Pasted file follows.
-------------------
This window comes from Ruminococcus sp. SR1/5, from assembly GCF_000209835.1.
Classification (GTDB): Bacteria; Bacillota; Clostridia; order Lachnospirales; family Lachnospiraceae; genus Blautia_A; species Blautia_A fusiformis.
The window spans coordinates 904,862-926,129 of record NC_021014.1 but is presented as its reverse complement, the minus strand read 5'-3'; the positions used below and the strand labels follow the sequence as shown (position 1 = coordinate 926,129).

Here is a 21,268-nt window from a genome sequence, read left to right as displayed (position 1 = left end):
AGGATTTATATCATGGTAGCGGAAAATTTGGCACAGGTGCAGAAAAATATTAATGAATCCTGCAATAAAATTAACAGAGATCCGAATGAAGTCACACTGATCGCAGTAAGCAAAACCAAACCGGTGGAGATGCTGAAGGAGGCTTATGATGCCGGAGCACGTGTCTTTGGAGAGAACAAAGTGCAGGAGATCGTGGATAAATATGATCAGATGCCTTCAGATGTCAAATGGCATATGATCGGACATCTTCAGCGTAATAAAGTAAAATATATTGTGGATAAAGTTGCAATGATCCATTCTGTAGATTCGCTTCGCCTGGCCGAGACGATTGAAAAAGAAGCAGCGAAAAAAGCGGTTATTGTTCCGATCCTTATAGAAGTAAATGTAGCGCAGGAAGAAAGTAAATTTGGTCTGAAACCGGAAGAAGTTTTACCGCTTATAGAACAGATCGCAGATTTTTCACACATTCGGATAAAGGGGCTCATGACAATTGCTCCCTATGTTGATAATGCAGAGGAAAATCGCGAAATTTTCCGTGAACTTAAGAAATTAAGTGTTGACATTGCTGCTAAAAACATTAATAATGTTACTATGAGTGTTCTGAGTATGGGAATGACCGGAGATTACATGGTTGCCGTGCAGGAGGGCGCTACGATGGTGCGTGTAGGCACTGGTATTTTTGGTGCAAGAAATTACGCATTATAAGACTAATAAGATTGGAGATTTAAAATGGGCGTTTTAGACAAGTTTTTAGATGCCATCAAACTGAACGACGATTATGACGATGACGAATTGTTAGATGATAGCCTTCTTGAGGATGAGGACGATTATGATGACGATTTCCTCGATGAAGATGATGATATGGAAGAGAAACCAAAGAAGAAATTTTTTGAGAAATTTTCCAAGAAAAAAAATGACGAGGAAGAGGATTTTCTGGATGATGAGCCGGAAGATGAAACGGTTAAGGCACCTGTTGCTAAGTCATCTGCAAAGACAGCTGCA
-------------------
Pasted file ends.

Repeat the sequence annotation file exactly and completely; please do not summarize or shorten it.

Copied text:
This window comes from Ruminococcus sp. SR1/5, from assembly GCF_000209835.1.
Classification (GTDB): Bacteria; Bacillota; Clostridia; order Lachnospirales; family Lachnospiraceae; genus Blautia_A; species Blautia_A fusiformis.
The window spans coordinates 904,862-926,129 of record NC_021014.1 but is presented as its reverse complement, the minus strand read 5'-3'; the positions used below and the strand labels follow the sequence as shown (position 1 = coordinate 926,129).

Here is a 21,268-nt window from a genome sequence, read left to right as displayed (position 1 = left end):
AGGATTTATATCATGGTAGCGGAAAATTTGGCACAGGTGCAGAAAAATATTAATGAATCCTGCAATAAAATTAACAGAGATCCGAATGAAGTCACACTGATCGCAGTAAGCAAAACCAAACCGGTGGAGATGCTGAAGGAGGCTTATGATGCCGGAGCACGTGTCTTTGGAGAGAACAAAGTGCAGGAGATCGTGGATAAATATGATCAGATGCCTTCAGATGTCAAATGGCATATGATCGGACATCTTCAGCGTAATAAAGTAAAATATATTGTGGATAAAGTTGCAATGATCCATTCTGTAGATTCGCTTCGCCTGGCCGAGACGATTGAAAAAGAAGCAGCGAAAAAAGCGGTTATTGTTCCGATCCTTATAGAAGTAAATGTAGCGCAGGAAGAAAGTAAATTTGGTCTGAAACCGGAAGAAGTTTTACCGCTTATAGAACAGATCGCAGATTTTTCACACATTCGGATAAAGGGGCTCATGACAATTGCTCCCTATGTTGATAATGCAGAGGAAAATCGCGAAATTTTCCGTGAACTTAAGAAATTAAGTGTTGACATTGCTGCTAAAAACATTAATAATGTTACTATGAGTGTTCTGAGTATGGGAATGACCGGAGATTACATGGTTGCCGTGCAGGAGGGCGCTACGATGGTGCGTGTAGGCACTGGTATTTTTGGTGCAAGAAATTACGCATTATAAGACTAATAAGATTGGAGATTTAAAATGGGCGTTTTAGACAAGTTTTTAGATGCCATCAAACTGAACGACGATTATGACGATGACGAATTGTTAGATGATAGCCTTCTTGAGGATGAGGACGATTATGATGACGATTTCCTCGATGAAGATGATGATATGGAAGAGAAACCAAAGAAGAAATTTTTTGAGAAATTTTCCAAGAAAAAAAATGACGAGGAAGAGGATTTTCTGGATGATGAGCCGGAAGATGAAACGGTTAAGGCACCTGTTGCTAAGTCATCTGCAAAGACAGCTGCA